Now, as wild as that story is, you might feel like it is pretty close to your experience. What I mean is, you might feel like you’re wrestling with God right now. That nighttime invader might come to you as an illness or an accident. Or you might feel God wrestling with you in an important decision. Maybe you’re wrestling through a difficult relationship or financial hardship. So often, as we’re struggling, we’re wondering, “Why? Why me? Why now?”
Maybe, just maybe, God is wrestling with you for the same reason he wrestled with Jacob. Maybe he wants to see if you will trust his promises so aggressively that you will stand up and fight. When things get rough, will you grab hold of God, saying, “I won’t let go unless you bless me?”
This aggressive faith would be impossible, if it were not for God’s habit of taking on human flesh in order to wrestle. God took on human form to put Jacob’s faith to the test. More crucially, God took on human form to wrestle again, and this time it was a death match. In our flesh, as one of us, Jesus would clash with Satan, get hammered by sin, and suffer hell on the cross. And it would kill Him. Looked like total defeat. Easter changed everything, turning the results of the loss inside out. Jesus’ bout with evil and his victory over it has huge repercussions for you.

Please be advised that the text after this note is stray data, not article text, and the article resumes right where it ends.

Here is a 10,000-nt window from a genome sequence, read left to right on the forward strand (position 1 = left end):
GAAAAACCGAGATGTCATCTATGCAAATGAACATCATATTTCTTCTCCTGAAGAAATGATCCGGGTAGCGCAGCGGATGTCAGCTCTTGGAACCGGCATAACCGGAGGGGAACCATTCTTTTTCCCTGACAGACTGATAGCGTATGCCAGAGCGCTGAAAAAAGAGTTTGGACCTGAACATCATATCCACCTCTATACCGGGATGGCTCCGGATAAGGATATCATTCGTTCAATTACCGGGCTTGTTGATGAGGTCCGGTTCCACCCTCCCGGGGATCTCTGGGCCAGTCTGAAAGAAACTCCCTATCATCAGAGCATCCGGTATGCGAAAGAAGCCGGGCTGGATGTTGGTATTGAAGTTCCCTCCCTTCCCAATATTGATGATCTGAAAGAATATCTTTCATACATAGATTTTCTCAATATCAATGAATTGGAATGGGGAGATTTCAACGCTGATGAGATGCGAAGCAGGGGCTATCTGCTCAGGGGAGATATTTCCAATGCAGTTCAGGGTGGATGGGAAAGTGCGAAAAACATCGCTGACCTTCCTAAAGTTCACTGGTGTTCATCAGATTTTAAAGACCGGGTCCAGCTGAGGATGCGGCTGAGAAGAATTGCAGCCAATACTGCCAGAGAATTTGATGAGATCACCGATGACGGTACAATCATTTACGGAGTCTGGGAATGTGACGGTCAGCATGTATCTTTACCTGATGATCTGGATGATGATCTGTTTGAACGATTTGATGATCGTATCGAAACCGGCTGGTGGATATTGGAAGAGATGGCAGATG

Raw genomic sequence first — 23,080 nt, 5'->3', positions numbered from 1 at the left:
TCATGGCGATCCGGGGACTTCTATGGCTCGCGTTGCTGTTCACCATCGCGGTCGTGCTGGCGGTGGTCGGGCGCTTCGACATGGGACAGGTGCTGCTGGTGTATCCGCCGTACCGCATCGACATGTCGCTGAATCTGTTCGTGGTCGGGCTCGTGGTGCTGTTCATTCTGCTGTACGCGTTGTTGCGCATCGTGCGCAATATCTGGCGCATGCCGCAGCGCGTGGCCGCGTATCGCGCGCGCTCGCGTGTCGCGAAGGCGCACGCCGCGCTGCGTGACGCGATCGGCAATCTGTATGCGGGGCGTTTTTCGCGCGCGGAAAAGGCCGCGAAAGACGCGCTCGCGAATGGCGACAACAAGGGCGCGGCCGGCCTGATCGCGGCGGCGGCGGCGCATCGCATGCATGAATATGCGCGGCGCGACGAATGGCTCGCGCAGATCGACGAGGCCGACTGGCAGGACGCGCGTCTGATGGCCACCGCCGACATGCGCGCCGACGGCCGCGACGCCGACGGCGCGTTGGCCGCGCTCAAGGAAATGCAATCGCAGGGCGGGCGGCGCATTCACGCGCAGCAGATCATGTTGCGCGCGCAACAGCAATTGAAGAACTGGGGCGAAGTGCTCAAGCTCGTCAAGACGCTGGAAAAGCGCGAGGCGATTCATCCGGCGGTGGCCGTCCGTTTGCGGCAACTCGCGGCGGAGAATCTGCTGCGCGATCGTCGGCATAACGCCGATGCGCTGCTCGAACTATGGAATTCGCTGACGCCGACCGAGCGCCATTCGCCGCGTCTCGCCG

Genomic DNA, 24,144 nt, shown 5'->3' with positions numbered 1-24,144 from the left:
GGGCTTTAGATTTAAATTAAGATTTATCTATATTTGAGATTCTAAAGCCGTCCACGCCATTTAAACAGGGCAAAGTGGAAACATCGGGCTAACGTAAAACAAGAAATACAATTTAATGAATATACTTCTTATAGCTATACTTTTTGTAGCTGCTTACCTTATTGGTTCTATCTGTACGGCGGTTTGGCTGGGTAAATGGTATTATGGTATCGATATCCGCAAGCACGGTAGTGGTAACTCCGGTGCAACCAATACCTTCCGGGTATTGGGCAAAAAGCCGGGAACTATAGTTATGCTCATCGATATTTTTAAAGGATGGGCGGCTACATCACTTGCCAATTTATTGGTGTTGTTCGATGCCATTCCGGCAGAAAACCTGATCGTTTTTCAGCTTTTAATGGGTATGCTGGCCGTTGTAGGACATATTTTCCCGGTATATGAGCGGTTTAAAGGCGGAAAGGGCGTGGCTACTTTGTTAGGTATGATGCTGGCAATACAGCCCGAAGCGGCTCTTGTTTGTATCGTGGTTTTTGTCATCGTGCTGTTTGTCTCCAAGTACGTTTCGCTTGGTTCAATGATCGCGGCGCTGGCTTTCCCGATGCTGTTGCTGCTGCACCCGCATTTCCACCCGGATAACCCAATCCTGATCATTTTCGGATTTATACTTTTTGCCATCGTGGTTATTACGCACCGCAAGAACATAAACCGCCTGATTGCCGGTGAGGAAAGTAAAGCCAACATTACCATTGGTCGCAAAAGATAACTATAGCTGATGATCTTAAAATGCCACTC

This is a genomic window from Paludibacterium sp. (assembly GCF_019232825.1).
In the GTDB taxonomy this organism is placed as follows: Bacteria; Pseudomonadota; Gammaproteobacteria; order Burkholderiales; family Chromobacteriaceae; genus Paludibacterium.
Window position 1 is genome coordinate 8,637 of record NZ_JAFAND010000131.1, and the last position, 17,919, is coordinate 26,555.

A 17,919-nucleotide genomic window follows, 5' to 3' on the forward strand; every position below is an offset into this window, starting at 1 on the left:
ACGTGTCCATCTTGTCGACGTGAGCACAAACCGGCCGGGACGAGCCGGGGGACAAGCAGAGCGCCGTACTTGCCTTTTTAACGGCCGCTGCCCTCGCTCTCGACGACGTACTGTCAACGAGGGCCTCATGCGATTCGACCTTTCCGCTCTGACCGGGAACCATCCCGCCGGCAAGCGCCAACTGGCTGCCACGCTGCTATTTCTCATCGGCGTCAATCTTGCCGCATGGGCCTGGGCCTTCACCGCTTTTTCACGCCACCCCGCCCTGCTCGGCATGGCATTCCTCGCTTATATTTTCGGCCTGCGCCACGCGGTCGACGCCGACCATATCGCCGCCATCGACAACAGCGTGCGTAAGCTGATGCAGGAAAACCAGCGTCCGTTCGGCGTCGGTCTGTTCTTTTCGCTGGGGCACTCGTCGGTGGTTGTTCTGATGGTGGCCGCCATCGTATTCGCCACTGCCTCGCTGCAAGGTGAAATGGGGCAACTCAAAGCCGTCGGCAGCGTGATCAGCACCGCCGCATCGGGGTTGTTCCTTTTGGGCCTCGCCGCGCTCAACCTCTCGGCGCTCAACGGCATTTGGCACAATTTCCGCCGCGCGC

It means you, like Jacob, are forgiven. Your sins do not negate God’s promises. His Word to you stands. You are blessed to be a blessing. Life in this world will often feel like a struggle, and life as a Christ-follower will often feel like a struggle with Him. Don’t shy away from that feeling. Hold God to His promises. Fight the good fight of faith. Don’t let go until He blesses you.

Monday, October 4, 2010

Walking in the Word: LWML Sunday

“Your Word is a lamp to my feet and a light for my path.” Psalm 119: 105

Most health experts tell us that it would be beneficial to do more walking. Some have set a goal of 10,000 steps a day in order to increase cardiovascular health. While we may know the benefits that walking provides, that does not mean that we are going to do anything about it. Many people say to themselves, “I should get some exercise,” but then they proceed to just sit down again. Exercise is an individual decision, and it is not enough to have the desire to go for a walk. You have to actually do it. You are free to walk or to sit still, but the decision you make will affect your health, one way or the other.